Continuing the tradition of specially curated walks for the India Art Fair since 2015, this year, ARTSOME brought to its fold three very interesting topics for the walks. Anubha Gupta led the show with her walk on ‘Special Highlights’ of the India Art Fair especially for the VIPs and other eminent visitors.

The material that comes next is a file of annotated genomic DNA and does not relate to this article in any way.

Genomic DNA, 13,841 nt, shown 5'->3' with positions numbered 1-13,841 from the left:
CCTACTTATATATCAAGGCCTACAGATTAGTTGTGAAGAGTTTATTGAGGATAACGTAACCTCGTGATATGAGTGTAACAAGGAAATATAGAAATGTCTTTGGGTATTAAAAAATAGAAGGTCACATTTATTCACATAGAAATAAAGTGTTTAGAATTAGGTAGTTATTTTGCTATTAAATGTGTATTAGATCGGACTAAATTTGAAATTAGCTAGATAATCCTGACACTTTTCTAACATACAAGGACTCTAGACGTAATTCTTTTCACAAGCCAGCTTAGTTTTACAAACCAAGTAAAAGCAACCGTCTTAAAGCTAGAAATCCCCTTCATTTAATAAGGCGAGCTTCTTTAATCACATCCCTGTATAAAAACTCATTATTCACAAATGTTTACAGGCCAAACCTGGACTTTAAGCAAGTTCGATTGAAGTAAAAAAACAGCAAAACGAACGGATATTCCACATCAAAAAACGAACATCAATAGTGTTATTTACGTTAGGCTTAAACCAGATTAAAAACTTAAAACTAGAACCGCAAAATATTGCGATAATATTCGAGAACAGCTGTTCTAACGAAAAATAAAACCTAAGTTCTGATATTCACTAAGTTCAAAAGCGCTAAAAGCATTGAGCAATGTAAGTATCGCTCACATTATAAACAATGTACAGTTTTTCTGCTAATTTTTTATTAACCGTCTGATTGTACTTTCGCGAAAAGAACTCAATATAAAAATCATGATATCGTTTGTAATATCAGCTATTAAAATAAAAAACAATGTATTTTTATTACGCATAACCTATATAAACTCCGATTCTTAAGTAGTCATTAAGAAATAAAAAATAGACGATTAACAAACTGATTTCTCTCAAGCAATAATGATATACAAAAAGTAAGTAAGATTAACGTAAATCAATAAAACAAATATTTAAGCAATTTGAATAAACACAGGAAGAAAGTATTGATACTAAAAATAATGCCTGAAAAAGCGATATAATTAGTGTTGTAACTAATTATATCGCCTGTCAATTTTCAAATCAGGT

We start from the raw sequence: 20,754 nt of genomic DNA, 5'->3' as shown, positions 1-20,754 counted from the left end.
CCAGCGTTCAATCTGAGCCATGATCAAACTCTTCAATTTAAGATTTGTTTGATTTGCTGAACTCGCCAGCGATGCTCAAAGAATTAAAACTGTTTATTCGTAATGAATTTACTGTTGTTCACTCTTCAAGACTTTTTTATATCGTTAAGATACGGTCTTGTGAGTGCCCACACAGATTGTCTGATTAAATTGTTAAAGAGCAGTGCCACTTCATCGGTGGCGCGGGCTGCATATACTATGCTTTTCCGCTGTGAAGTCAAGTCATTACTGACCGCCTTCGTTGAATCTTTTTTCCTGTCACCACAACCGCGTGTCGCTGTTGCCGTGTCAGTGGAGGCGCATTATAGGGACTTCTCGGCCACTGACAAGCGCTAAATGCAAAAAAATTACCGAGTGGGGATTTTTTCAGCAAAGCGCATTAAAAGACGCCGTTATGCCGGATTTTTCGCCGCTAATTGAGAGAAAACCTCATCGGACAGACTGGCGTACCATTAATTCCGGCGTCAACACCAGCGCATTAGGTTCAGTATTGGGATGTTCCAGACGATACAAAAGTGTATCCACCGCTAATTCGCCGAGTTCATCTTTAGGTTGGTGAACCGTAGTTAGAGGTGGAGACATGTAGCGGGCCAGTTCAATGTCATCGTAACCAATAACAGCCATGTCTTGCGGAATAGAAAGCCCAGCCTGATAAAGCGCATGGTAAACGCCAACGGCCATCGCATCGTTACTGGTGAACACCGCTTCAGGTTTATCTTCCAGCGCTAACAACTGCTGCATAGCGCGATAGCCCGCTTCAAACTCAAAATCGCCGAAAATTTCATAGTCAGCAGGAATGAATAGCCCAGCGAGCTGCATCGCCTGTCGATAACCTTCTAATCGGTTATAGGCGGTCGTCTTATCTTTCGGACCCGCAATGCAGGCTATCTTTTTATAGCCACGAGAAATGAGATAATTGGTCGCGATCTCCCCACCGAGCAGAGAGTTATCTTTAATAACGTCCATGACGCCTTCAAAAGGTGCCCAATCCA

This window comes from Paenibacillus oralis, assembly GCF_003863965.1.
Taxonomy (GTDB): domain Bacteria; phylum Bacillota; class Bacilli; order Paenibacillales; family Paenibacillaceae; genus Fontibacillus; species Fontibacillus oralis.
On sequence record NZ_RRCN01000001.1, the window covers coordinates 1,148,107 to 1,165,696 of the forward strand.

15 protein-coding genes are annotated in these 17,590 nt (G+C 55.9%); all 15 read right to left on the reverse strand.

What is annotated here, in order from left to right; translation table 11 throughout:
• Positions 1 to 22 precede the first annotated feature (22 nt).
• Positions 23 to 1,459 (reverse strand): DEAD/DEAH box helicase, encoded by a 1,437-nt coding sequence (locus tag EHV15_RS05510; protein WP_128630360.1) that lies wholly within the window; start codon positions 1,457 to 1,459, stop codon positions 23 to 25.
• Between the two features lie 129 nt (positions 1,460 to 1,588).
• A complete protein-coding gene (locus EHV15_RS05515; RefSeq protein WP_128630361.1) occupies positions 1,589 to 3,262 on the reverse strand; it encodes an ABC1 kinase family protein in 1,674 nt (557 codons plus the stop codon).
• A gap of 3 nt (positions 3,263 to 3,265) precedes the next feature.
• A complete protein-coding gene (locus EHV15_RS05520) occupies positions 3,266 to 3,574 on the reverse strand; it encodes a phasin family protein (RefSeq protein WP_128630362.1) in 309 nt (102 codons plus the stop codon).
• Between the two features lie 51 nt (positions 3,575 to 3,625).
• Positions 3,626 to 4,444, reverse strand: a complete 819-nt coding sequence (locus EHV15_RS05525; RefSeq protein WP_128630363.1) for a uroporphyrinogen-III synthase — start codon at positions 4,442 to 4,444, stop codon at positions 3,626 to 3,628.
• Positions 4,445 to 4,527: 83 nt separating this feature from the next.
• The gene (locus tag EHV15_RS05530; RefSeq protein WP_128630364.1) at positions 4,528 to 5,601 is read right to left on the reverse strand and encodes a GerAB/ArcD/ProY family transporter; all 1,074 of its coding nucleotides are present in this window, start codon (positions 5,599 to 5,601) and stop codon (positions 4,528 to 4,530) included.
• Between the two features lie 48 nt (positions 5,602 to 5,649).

The young and vivacious Prapti Mittal chose ‘Contextualising Contemporary Art’ as her theme in which she spoke about how the contemporary world is full of trials and tribulations, many of which have international consequences. Artists in this regard, have played their role to take a stand on these international issues and present them in a manner that hits the viewer in the conscience. Feminism, environmentalism, globalization and commercialization, politics, justice, terrorism and minority identity are issues that have been tackled with by the international community for decades and centuries. What is, however, interesting about social commentary by Indian artists is the way it adapts itself in the Indian context. She covered a diversity of works such as Subodh Gupta’s fancy metallic bicycle with bananas as well as ‘The Garbh: Layers and the Surface’ a project by Delhi-based artist Puneet Kaushik.